Judging by headlines on the U.S.'s and Europe's retirement crisis, you'd think the specter of aging populations plagued only rich countries. But a top French demographer says that developing nations will actually be the hardest hit by the gray wave.
Experts have long warned about the confluence of two trends in the industrialized world: an aging boomer population, which will strain social-security systems; and falling birthrates, which will cause a dearth of able-bodied workers to support the elderly. Anxiety over these issues crops up regularly in Western politics, most recently in the American health-care debate, where alarmist cries about unplugging Grandma to save money mirror an underlying truth: there will be many grandmas, and they will require expensive care. And the U.S. is far less gray than countries such as Italy, Germany, and Japan, where more than 20 percent of the people are already over 65. By contrast, the developing world is seen as a wellspring of high birthrates and a replenishable supply of young workers.
But a recent study by Gilles Pison, of the French National Institute of Demographic Studies, says that developing nations are also staring down the barrel of an aging crisis--albeit one that's slightly further off. While Asian and African populations are younger for now, Pison says, many developing countries are starting to experience the same combination of declining mortality and falling birthrates--only at a much, much faster pace.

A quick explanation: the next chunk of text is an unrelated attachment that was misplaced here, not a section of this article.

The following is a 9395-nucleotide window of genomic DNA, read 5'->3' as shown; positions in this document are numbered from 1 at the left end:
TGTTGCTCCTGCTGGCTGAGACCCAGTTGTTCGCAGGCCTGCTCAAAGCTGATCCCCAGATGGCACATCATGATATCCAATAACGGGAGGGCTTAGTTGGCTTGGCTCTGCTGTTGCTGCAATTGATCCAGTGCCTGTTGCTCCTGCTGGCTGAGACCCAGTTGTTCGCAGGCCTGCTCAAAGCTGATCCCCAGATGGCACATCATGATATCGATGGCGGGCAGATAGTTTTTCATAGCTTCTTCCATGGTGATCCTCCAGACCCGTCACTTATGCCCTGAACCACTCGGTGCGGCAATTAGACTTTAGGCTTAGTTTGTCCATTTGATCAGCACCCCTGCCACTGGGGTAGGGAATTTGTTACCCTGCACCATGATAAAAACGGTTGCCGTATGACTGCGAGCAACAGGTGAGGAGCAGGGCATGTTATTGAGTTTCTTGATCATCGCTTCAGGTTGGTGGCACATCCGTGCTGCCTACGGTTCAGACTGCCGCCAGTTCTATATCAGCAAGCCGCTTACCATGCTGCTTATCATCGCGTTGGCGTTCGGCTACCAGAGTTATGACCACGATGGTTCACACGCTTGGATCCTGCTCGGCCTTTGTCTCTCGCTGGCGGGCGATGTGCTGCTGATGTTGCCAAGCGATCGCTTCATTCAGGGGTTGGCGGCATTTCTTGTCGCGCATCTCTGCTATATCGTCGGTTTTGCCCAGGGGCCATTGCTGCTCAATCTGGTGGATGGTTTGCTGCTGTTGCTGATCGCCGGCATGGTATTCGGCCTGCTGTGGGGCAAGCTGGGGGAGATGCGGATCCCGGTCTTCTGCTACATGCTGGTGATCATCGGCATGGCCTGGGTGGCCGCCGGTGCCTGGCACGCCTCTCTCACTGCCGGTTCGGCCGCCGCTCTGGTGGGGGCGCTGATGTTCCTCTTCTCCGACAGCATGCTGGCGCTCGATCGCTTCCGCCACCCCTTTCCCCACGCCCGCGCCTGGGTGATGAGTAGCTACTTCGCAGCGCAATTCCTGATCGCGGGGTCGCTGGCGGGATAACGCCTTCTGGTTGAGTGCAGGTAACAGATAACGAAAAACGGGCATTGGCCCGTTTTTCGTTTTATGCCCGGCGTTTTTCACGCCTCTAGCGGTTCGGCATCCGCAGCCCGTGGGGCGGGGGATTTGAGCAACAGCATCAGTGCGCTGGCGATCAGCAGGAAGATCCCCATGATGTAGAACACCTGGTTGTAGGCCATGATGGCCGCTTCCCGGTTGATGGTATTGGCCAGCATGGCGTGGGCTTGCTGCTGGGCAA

Take France and China. France halved its fertility rate from five to 2.5 over a span of 150 years (from 1760 to 1910). The same change in China took only 12 years, from 1972 to 1984. Even in countries without a one-child policy, birthrates are slowing at a remarkable rate. In 1984, Iranian women had, on average, seven children; in 2006, they had 1.9. At the same time, elderly populations are burgeoning. It took 114 years for France's over-65 set to double, from 7 to 14 percent of its populace. It's taken 71 years to double in the United States. But that transition will happen in 20 years in Iran and Tunisia, and only 17 in Vietnam and Syria.
While developed countries have had generations to build up and tweak their institutional safety nets for aging populations, the developing world is much less prepared--and they have less time to get it right. As family support structures erode, Pison says, there aren't the pension systems to pick up the slack. The good news is, for a few more decades at least, the proportion of working-age adults in developing countries is larger than ever before--an opportunity they must seize to the fullest to prepare for their graying future.